COVINGTON - A bill prohibiting sex offenders from serving on local boards of education overwhelmingly passed the Georgia House on Wednesday.
Senate Bill 14, sponsored by State Sen. John Douglas, R-Social Circle, amends state law to prohibit anyone on the national or state sex offender registries from being elected to a board of education. State Rep. Doug Holt, R-Social Circle, introduced the bill in the House, where it passed by a vote of 161-1.
The bill had already cleared the Senate and now goes to Gov. Sonny Perdue to be signed into law.
Douglas, a former member of the Newton County Board of Education, was motivated to introduce the legislation after learning that a local candidate had been convicted of a sex crime.
Horace Don Gresham, who ran for the Board of Education District 2 seat in 2008, was convicted of sodomy with a child under the age of 14 in DeKalb County in 1998.
Because his crime occurred before the sex offender registry was created, Gresham is not on the list. Douglas said that such cases cannot be grandfathered into the law, but he is trying to prevent similar situations from occurring in the future.
Gresham was also charged with public indecency in Newton County in 1999. He admitted his guilt and voluntarily completed a diversion program in order to avoid prosecution.
"Last year, I vowed that the first bill I would introduce in the 2009 legislative session would be to prevent a situation like this from happening again. I have delivered on that promise," Douglas said in a prepared statement. "The idea that a pedophile can be a member of a local school board and have unrestricted access to schools cannot be tolerated. Working with Rep. Doug Holt, we now have made sure that won't happen in Newton County or in Georgia."
Georgia Election Law states that at least 10 years must have elapsed from the date of completion of a sentence for conviction of a felony involving moral turpitude and qualification to run for elective office.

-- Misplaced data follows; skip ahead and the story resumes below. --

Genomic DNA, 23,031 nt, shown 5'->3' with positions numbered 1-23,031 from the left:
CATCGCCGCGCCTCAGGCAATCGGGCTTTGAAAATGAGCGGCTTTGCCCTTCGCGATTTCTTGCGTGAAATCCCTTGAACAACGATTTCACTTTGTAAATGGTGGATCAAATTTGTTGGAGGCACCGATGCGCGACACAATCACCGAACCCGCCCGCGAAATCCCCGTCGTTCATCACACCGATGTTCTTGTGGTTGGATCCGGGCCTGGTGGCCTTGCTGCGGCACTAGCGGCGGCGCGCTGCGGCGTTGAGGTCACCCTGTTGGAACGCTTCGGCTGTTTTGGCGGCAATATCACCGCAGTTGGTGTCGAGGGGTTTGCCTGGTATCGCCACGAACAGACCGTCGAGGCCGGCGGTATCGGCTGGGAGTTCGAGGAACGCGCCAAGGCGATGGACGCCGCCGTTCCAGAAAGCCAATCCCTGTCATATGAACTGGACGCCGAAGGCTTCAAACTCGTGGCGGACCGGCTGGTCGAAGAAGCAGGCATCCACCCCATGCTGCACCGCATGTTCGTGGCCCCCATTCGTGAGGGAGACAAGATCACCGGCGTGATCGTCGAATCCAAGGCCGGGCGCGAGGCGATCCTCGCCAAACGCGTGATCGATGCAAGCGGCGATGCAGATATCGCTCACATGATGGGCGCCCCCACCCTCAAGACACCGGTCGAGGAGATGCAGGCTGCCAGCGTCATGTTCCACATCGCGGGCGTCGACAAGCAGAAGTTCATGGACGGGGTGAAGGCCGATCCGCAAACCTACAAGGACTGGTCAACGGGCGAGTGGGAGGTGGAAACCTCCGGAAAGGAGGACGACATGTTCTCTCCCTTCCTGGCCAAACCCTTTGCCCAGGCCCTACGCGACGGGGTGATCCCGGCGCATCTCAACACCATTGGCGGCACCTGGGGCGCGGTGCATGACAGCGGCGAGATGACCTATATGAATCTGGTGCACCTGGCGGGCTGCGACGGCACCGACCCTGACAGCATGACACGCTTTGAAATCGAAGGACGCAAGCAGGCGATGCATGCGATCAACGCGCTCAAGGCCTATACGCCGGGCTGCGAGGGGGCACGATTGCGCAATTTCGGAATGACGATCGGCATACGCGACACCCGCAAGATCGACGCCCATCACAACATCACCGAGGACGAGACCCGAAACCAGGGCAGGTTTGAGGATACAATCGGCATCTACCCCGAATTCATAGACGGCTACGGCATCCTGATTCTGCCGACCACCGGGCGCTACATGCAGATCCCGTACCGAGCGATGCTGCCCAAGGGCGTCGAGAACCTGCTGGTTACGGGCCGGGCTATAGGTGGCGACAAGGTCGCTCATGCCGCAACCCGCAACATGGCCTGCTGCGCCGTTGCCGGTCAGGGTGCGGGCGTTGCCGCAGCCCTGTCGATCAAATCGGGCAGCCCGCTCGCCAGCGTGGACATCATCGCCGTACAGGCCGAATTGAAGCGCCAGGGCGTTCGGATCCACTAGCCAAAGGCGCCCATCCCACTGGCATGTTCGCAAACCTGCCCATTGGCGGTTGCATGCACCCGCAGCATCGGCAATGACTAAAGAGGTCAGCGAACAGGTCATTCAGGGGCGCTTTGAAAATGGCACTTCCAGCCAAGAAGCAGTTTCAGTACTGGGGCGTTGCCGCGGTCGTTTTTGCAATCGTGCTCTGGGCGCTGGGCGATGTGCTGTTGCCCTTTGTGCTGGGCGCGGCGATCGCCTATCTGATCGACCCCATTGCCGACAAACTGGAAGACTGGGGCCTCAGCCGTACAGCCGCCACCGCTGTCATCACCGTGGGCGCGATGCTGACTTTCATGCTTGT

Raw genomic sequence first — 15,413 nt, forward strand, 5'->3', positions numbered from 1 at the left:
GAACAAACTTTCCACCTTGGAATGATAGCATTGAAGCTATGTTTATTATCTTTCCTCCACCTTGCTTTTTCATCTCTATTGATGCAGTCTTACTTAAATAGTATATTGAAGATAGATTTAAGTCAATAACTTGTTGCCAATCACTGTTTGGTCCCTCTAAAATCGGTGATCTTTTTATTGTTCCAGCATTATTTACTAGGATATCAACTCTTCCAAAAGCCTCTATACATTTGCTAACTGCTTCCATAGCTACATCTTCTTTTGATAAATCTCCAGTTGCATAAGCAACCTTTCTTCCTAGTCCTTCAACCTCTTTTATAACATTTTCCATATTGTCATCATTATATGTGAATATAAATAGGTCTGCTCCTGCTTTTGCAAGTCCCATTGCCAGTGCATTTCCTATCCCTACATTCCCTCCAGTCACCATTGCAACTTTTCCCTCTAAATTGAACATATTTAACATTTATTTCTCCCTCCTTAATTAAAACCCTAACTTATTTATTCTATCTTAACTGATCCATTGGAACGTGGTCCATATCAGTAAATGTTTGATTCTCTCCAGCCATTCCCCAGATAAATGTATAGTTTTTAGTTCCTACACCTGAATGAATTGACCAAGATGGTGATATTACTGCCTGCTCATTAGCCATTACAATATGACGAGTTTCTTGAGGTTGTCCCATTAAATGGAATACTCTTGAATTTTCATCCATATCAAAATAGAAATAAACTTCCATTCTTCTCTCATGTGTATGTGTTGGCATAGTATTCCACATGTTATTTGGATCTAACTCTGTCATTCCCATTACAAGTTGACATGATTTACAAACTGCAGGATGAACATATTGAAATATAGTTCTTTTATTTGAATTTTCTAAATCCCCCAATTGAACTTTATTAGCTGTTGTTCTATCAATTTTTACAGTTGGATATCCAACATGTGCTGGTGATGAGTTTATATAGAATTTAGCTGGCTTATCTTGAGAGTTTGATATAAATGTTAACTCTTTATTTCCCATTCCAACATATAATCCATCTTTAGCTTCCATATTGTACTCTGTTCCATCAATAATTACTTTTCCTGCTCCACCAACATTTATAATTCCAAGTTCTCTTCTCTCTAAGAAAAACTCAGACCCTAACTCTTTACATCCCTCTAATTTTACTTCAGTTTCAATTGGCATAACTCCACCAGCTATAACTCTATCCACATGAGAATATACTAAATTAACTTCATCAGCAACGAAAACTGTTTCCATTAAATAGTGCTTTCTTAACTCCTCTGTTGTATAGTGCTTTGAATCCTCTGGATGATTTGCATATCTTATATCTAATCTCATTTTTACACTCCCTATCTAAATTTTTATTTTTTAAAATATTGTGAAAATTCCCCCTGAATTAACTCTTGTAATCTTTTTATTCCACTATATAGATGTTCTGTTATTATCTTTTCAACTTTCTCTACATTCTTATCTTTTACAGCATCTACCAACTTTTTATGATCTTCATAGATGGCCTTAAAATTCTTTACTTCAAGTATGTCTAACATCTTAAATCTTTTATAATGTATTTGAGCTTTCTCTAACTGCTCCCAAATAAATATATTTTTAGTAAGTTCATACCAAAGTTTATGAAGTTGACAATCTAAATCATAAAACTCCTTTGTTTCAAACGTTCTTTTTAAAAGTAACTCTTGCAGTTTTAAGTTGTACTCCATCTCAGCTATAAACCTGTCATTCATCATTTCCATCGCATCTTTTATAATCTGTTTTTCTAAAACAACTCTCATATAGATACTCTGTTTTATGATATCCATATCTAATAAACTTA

However, "Once someone is on the (sex offender) list, there are no provisions in Georgia law for removing their name unless a judge orders them removed from the list for some extenuating circumstance," Douglas said. "The end result is this bill would in virtually every case permanently bar someone on the list from running for a board of education seat."
According to Lt. Gwen Hightower, who maintains the sex offender registry at the Newton County Sheriff's Office, sex offenders remain on the registry for life, but may be removed 10 years after completion of their sentence if they petition the Superior Court and are found not to pose any further threat.
Some offenders, such as those convicted of a misdemeanor sex crime, are not required to register, according to the Georgia Code.
According to court documents, Gresham was convicted in May 1998; his sentence included one year in prison and 11 years on probation, meaning he is not eligible to seek elective office until 2010.
Three residents of District 2 challenged Gresham's eligibility during his school board run, and he withdrew from the race just prior to a hearing before the Newton County Board of Elections.
Gresham promised to run for the District 2 Board of Commissioners seat in 2010.
Senate Bill 14 addresses only candidates for board of education seats.
"We're doing a laser instead of a shotgun blast here - we'll concentrate on where the kids are," Douglas said.
Crystal Tatum can be reached at firstname.lastname@example.org.